Here's a core memory plane I bought a few years ago. This is a 4096 bit plane from an early-'60s Univac 418:
Full size close-up:
"I had always believed that first came the vacuum tube, then the transistor, period. But thanks to an old Navy tech manual sent in by a reader, I've discovered a third "lost" entity. This document, unusually passionate and well written for a military tech manual, is their promotional brochure..."
I once had to replace a defective memory assembly -- the end of messages in the system were indicated with 4 N's in the first few columns ("NNNN") and one of the cores went bad so the N in that column was never recognized (the other characters in that column were munged too), and so the message never ended. Over a day with an oscilloscope to find that one bad core and convince the NCOIC that I was right... I didn't have a microscope, but to the naked eye the core looked fine. It just wasn't flipping like it should have.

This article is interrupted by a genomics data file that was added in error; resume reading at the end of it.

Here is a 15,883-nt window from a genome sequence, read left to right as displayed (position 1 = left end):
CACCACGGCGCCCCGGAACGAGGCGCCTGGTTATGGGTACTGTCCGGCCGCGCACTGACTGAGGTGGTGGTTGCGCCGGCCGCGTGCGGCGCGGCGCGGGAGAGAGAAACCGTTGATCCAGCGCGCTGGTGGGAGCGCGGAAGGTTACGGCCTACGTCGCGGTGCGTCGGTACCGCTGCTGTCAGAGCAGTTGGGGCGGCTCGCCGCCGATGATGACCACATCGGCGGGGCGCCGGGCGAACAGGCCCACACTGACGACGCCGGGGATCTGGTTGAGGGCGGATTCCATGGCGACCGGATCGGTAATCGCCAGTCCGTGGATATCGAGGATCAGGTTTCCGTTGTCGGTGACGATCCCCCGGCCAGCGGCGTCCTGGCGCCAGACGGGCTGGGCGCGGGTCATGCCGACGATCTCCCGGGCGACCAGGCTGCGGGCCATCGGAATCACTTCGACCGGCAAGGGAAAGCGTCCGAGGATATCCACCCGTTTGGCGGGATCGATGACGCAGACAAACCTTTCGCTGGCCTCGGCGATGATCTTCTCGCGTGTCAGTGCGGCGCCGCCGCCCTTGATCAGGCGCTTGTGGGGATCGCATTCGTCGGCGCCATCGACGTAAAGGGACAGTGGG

It had a core memory when it was initially deployed.
At a later base I was at, they were installing the then-new X.400 system . It didn't last long, as SMTP ate it's lunch. Which is funny, as I got to watch an IMP  get installed by the BBN  contractor that same year.
Apollo Guidance Computer (the computer of the Apollo Command Module) has 36K 16-bit words of core rope memory. That is about 0.5MB. There were at least ten such computers created. So, this much core rope memory was woven for the Apollo Command Module's computers alone. See a previous discussion:
It shows how hard it was to make a memory device in the 1950s. For a long time, that was the bottleneck in computing. Electronic arithmetic units date from around 1940, but memory devices that didn't suck only came in around 1965, and didn't get cheap until around 1990.